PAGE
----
I'm Not as Bad as Howie Kurtz Says

I'm Not as Bad as Howie Kurtz Says

E-mail debates of newsworthy topics.
Sept. 27 2000 5:00 PM

I'm Not as Bad as Howie Kurtz Says

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I'm a trifle surprised that Jim (I Have To Eat Lunch in This Town) Cramer is pulling his punches on these big-name analysts. The New York Times was tougher on itself for its "bad-as-the-Rosenbergs" Wen Ho Lee stories! I criticize journalists all the time, which doesn't make me real popular at media parties. You've never exactly been a striped-pants diplomat.

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In fact, you were tougher on Ralph Acampora in The Fortune Tellers than in your latest message. You wrote a column for TheStreet.com in which you made fun of the "raging bull" (as his close personal friends call him) for a somewhat bearish forecast. "Now we have to begin an Acampora watch. … How-many-days-until-Acampora-gets-back-on-the-bull," you wrote. "When it happens, you know what you ought to do? Send him a nasty e-mail."

By the way, plenty of people took your advice. And Ralph was really steamed.

I like Ralph Acampora, but he sure has bounced around. In the summer of '99, the Prudential Securities analyst said the Dow could hit 13,000 by summer's end. When that didn't happen, he said the milestone would be hit by year's end. But when the market hit some turbulence in September, he said the Dow could drop as low as 8,900. By the end of the year he was bullish again, predicting Dow 14,000 by the end of 2000. As I write, the blue-chip index is at 10,599. I guess we could still make it. Acampora tells me he's like a weatherman: If it's sunny for awhile and then storm clouds come in, he has to change his forecast. But he sure changes it alot.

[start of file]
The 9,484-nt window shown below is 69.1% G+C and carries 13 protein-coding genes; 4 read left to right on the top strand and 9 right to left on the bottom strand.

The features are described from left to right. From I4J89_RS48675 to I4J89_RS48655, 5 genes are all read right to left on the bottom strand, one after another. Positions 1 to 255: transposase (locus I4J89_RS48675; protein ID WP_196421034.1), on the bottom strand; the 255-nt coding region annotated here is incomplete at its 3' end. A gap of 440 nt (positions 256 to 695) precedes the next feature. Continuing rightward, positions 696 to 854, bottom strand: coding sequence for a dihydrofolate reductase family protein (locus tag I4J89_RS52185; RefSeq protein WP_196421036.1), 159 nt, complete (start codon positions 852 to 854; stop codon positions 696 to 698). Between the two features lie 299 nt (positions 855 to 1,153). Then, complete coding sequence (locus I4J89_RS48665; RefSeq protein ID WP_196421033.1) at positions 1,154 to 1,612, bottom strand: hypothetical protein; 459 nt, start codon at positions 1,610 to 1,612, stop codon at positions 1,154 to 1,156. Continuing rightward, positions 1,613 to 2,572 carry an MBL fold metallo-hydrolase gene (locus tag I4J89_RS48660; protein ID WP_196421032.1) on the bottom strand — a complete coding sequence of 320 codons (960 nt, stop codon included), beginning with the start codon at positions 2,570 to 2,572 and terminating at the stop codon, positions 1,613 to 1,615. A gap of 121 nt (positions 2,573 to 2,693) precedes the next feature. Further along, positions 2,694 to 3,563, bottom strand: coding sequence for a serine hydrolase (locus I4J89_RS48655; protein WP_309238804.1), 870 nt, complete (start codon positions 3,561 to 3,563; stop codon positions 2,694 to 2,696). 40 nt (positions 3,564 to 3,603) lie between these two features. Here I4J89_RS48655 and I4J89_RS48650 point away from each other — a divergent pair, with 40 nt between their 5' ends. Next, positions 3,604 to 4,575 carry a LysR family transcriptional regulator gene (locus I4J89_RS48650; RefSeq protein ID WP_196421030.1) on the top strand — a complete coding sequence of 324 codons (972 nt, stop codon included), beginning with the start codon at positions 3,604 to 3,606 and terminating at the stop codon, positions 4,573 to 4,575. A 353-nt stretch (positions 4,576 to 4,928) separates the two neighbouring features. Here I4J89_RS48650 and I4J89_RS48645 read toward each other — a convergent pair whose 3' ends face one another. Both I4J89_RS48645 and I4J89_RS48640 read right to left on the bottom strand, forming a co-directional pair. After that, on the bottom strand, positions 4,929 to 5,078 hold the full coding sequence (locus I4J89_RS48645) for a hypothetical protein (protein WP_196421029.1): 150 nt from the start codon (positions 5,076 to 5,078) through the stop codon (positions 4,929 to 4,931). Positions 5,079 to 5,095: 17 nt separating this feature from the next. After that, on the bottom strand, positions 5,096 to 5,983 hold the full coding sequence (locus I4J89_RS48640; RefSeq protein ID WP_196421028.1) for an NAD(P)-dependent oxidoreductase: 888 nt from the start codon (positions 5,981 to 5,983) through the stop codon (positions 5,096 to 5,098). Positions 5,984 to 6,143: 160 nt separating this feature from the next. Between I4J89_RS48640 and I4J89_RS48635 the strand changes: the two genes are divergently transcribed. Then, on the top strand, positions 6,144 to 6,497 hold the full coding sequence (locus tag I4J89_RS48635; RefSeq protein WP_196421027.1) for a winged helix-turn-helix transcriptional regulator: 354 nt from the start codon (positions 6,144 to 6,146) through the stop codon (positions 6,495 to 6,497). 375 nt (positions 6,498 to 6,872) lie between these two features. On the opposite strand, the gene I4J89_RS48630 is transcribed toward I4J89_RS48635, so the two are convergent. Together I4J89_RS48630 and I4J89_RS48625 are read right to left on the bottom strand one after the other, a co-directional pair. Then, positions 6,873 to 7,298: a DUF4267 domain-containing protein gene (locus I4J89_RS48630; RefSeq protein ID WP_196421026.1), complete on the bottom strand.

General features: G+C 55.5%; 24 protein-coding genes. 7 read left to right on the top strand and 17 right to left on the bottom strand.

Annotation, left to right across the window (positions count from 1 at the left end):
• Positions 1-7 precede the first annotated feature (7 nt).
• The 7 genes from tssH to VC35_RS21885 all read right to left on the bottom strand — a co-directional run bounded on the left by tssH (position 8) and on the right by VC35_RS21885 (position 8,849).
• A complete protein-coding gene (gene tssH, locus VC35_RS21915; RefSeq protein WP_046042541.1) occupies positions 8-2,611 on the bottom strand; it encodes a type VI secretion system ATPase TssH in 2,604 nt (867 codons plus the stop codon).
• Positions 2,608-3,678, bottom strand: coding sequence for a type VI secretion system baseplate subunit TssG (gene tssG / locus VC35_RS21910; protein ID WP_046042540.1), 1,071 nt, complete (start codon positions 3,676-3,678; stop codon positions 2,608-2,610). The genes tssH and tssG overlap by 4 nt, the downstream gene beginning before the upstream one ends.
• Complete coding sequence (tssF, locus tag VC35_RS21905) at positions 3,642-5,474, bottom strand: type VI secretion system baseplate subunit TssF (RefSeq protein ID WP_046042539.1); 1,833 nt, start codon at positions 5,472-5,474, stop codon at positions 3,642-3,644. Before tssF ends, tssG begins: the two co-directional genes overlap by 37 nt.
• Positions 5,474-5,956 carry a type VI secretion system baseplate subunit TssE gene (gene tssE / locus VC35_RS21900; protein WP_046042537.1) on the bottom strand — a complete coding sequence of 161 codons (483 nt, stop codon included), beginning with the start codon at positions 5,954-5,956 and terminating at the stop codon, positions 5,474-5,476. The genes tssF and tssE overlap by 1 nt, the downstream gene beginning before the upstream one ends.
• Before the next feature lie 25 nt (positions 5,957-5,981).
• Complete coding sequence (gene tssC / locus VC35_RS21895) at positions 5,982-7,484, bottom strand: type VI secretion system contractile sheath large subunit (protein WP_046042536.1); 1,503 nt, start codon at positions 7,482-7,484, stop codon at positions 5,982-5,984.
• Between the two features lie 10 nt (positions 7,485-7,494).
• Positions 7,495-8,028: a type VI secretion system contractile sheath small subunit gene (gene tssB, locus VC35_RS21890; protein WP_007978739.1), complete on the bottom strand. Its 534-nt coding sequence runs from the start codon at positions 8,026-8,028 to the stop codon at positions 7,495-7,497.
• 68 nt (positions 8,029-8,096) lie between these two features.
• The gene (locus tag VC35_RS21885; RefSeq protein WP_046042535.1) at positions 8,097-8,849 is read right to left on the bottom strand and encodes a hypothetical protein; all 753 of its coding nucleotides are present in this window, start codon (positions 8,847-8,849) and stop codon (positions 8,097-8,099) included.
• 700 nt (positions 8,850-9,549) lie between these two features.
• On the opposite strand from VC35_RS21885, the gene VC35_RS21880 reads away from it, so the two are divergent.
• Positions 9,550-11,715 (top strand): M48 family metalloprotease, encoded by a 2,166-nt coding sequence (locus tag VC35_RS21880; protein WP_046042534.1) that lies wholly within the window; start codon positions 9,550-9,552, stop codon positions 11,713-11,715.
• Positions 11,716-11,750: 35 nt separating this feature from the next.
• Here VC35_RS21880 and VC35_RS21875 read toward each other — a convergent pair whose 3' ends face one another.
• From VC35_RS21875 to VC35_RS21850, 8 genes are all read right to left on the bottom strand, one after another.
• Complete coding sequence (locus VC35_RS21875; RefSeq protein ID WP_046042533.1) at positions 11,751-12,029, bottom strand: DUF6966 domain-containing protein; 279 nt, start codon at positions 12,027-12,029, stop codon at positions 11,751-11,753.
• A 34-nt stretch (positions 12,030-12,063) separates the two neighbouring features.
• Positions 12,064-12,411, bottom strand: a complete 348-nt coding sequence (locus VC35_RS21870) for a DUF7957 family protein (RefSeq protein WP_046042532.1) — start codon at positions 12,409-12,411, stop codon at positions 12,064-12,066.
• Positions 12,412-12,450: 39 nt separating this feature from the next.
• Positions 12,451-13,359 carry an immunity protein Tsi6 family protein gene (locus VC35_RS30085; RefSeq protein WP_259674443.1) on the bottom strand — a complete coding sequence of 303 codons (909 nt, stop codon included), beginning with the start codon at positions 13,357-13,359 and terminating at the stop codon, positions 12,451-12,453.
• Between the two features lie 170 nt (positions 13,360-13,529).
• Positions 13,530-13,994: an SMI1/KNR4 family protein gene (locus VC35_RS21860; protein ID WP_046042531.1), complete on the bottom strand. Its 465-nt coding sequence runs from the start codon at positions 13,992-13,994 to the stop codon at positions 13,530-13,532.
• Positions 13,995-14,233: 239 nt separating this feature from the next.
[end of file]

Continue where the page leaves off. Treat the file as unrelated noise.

It was also polite of you not to point out that since Henry Blodget recommended eToys late last year, the stock plummeted by 95 percent. Hey, we all make mistakes (though mine don't cost people a truckful of money). But the financial media machine insists on holding these analysts up as all-knowing, all-seeing gurus, in part so people will tune in for their get-rich-quick advice. Only a few ballsy journalists dare point out that these Wall Street emperors sometimes have no clothes.

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Hey, what do you make of the 15-year-old kid busted by the feds as an online pump-and-dumper? Internet message boards have become a real force in the market, and corporations have gotten aggressive in going after smear jobs. I write in the book that Xybernaut (which makes futuristic computers you can wear on your wrist or other body parts) used the message boards to defend its stock after a negative Bloomberg report. But how can people trust what they read online when the latest posting from BigDog or DowWow could be from a stock manipulator, financial genius, ordinary moron, or hyperactive teen-ager?